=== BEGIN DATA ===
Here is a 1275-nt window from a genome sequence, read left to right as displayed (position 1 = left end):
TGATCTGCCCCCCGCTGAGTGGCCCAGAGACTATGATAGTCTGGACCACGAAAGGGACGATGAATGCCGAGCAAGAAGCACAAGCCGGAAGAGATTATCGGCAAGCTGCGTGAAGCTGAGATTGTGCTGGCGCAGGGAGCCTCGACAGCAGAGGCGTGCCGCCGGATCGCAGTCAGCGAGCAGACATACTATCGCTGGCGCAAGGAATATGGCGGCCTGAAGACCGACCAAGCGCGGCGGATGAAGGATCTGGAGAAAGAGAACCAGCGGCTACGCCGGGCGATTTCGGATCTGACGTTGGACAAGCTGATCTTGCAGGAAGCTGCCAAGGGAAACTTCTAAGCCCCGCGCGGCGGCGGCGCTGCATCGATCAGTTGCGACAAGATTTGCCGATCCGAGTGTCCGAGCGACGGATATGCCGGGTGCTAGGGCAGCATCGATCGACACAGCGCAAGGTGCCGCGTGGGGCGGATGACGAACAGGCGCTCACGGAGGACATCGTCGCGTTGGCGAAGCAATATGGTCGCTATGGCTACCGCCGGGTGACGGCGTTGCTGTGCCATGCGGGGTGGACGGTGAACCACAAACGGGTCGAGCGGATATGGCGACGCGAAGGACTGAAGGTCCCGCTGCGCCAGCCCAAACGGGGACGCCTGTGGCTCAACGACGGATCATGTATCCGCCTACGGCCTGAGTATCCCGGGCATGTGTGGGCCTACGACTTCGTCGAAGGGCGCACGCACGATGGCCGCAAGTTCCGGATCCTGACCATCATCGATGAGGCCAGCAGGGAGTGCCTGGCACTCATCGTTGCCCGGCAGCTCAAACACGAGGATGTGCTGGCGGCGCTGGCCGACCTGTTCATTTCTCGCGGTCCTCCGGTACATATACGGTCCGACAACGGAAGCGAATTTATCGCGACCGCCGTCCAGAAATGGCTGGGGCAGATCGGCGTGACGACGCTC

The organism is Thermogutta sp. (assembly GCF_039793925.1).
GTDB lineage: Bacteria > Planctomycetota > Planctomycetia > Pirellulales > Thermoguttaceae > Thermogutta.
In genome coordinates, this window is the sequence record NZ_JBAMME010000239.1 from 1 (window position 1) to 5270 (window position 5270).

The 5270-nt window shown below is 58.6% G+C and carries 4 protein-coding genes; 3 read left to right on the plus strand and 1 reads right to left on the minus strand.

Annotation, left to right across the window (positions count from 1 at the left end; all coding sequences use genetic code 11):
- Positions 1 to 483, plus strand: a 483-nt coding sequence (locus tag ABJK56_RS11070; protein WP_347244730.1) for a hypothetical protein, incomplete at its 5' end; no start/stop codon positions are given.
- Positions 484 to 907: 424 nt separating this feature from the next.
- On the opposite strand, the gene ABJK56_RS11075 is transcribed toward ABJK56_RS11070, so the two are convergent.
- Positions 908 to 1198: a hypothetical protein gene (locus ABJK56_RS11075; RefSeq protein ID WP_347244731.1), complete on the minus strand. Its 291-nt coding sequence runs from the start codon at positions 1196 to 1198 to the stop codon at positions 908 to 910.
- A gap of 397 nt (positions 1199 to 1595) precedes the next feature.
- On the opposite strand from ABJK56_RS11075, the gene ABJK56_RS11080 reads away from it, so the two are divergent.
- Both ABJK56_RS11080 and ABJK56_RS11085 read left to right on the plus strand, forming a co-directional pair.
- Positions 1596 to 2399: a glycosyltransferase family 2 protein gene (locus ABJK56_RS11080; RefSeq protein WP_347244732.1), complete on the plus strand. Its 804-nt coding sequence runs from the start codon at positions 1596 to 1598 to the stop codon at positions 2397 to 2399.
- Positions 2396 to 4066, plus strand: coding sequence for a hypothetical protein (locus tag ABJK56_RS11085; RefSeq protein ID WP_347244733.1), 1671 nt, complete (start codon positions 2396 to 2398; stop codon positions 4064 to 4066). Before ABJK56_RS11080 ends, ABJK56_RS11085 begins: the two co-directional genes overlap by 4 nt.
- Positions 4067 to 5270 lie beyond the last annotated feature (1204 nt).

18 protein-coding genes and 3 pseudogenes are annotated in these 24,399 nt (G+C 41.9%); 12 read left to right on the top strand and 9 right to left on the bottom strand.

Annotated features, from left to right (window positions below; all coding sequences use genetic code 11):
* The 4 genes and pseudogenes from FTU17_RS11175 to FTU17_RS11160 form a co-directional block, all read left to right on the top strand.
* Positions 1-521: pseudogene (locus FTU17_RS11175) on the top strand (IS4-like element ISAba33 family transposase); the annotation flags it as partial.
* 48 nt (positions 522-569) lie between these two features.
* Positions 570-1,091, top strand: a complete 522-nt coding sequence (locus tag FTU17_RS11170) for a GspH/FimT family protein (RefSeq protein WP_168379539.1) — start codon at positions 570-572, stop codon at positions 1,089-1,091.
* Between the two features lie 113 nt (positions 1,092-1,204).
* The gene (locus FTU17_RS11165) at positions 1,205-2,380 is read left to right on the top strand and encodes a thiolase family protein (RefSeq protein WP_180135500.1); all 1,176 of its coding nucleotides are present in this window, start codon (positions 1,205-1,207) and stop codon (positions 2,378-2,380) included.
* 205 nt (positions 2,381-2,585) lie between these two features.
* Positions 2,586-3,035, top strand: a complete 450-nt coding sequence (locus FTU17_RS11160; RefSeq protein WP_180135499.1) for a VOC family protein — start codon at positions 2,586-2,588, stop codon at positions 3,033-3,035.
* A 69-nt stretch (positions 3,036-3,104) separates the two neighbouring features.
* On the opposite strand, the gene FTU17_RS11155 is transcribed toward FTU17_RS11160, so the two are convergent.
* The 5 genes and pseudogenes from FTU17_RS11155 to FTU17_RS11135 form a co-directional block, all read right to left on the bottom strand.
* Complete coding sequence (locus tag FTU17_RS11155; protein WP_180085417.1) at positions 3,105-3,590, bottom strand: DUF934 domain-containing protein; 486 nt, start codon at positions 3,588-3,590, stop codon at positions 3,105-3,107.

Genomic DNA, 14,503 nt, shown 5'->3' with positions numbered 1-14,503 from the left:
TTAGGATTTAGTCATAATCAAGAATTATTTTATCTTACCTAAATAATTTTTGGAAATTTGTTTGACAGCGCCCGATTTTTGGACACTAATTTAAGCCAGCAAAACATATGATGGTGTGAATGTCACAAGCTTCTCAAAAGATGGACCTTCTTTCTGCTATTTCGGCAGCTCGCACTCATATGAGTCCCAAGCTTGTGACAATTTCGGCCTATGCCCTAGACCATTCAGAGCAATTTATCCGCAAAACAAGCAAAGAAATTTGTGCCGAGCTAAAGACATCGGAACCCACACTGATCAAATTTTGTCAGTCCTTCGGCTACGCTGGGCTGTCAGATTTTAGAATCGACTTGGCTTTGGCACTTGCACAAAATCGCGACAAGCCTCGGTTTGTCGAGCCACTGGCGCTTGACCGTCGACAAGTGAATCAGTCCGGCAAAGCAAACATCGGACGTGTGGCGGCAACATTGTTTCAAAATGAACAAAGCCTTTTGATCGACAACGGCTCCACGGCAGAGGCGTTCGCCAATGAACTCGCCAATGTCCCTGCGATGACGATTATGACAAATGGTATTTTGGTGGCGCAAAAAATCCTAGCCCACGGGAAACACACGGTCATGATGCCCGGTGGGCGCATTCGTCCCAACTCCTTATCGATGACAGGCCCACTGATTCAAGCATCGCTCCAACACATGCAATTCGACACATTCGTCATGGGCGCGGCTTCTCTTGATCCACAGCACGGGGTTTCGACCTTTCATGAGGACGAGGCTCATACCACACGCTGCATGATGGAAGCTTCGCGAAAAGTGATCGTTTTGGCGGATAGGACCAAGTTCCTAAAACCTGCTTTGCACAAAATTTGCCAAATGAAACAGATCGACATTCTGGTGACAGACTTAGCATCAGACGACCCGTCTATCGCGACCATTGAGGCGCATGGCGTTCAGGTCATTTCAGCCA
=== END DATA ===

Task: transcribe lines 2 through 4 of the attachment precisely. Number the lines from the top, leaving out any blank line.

TGATCTGCCCCCCGCTGAGTGGCCCAGAGACTATGATAGTCTGGACCACGAAAGGGACGATGAATGCCGAGCAAGAAGCACAAGCCGGAAGAGATTATCGGCAAGCTGCGTGAAGCTGAGATTGTGCTGGCGCAGGGAGCCTCGACAGCAGAGGCGTGCCGCCGGATCGCAGTCAGCGAGCAGACATACTATCGCTGGCGCAAGGAATATGGCGGCCTGAAGACCGACCAAGCGCGGCGGATGAAGGATCTGGAGAAAGAGAACCAGCGGCTACGCCGGGCGATTTCGGATCTGACGTTGGACAAGCTGATCTTGCAGGAAGCTGCCAAGGGAAACTTCTAAGCCCCGCGCGGCGGCGGCGCTGCATCGATCAGTTGCGACAAGATTTGCCGATCCGAGTGTCCGAGCGACGGATATGCCGGGTGCTAGGGCAGCATCGATCGACACAGCGCAAGGTGCCGCGTGGGGCGGATGACGAACAGGCGCTCACGGAGGACATCGTCGCGTTGGCGAAGCAATATGGTCGCTATGGCTACCGCCGGGTGACGGCGTTGCTGTGCCATGCGGGGTGGACGGTGAACCACAAACGGGTCGAGCGGATATGGCGACGCGAAGGACTGAAGGTCCCGCTGCGCCAGCCCAAACGGGGACGCCTGTGGCTCAACGACGGATCATGTATCCGCCTACGGCCTGAGTATCCCGGGCATGTGTGGGCCTACGACTTCGTCGAAGGGCGCACGCACGATGGCCGCAAGTTCCGGATCCTGACCATCATCGATGAGGCCAGCAGGGAGTGCCTGGCACTCATCGTTGCCCGGCAGCTCAAACACGAGGATGTGCTGGCGGCGCTGGCCGACCTGTTCATTTCTCGCGGTCCTCCGGTACATATACGGTCCGACAACGGAAGCGAATTTATCGCGACCGCCGTCCAGAAATGGCTGGGGCAGATCGGCGTGACGACGCTC

The organism is Thermogutta sp. (assembly GCF_039793925.1).
GTDB lineage: Bacteria > Planctomycetota > Planctomycetia > Pirellulales > Thermoguttaceae > Thermogutta.